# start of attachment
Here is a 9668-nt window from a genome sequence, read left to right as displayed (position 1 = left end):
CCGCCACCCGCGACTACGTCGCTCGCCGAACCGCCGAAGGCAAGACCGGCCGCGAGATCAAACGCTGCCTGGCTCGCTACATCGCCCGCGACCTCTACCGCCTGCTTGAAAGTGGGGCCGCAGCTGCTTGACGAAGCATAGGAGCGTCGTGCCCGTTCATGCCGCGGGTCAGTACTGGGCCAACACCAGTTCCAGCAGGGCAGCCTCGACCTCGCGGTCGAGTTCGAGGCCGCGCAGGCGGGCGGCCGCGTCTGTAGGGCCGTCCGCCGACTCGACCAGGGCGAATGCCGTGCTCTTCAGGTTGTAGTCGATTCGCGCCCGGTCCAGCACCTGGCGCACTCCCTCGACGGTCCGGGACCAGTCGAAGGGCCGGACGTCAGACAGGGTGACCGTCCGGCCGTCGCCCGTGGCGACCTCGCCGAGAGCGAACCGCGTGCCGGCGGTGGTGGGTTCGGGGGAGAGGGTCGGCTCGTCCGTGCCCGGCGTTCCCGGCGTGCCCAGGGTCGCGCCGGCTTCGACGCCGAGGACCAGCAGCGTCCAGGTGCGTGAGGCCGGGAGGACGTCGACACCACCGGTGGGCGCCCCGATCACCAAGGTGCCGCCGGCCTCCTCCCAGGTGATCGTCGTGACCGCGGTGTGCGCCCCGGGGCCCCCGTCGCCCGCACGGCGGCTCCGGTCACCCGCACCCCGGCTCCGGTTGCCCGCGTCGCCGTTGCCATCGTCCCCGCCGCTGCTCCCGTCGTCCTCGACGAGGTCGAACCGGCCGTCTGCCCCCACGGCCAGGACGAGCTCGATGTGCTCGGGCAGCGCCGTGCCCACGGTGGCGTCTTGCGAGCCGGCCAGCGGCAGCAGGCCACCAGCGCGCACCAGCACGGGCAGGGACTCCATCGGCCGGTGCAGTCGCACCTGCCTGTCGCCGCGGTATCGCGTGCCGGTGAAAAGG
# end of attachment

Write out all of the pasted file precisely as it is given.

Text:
Here is a 9668-nt window from a genome sequence, read left to right as displayed (position 1 = left end):
CCGCCACCCGCGACTACGTCGCTCGCCGAACCGCCGAAGGCAAGACCGGCCGCGAGATCAAACGCTGCCTGGCTCGCTACATCGCCCGCGACCTCTACCGCCTGCTTGAAAGTGGGGCCGCAGCTGCTTGACGAAGCATAGGAGCGTCGTGCCCGTTCATGCCGCGGGTCAGTACTGGGCCAACACCAGTTCCAGCAGGGCAGCCTCGACCTCGCGGTCGAGTTCGAGGCCGCGCAGGCGGGCGGCCGCGTCTGTAGGGCCGTCCGCCGACTCGACCAGGGCGAATGCCGTGCTCTTCAGGTTGTAGTCGATTCGCGCCCGGTCCAGCACCTGGCGCACTCCCTCGACGGTCCGGGACCAGTCGAAGGGCCGGACGTCAGACAGGGTGACCGTCCGGCCGTCGCCCGTGGCGACCTCGCCGAGAGCGAACCGCGTGCCGGCGGTGGTGGGTTCGGGGGAGAGGGTCGGCTCGTCCGTGCCCGGCGTTCCCGGCGTGCCCAGGGTCGCGCCGGCTTCGACGCCGAGGACCAGCAGCGTCCAGGTGCGTGAGGCCGGGAGGACGTCGACACCACCGGTGGGCGCCCCGATCACCAAGGTGCCGCCGGCCTCCTCCCAGGTGATCGTCGTGACCGCGGTGTGCGCCCCGGGGCCCCCGTCGCCCGCACGGCGGCTCCGGTCACCCGCACCCCGGCTCCGGTTGCCCGCGTCGCCGTTGCCATCGTCCCCGCCGCTGCTCCCGTCGTCCTCGACGAGGTCGAACCGGCCGTCTGCCCCCACGGCCAGGACGAGCTCGATGTGCTCGGGCAGCGCCGTGCCCACGGTGGCGTCTTGCGAGCCGGCCAGCGGCAGCAGGCCACCAGCGCGCACCAGCACGGGCAGGGACTCCATCGGCCGGTGCAGTCGCACCTGCCTGTCGCCGCGGTATCGCGTGCCGGTGAAAAGG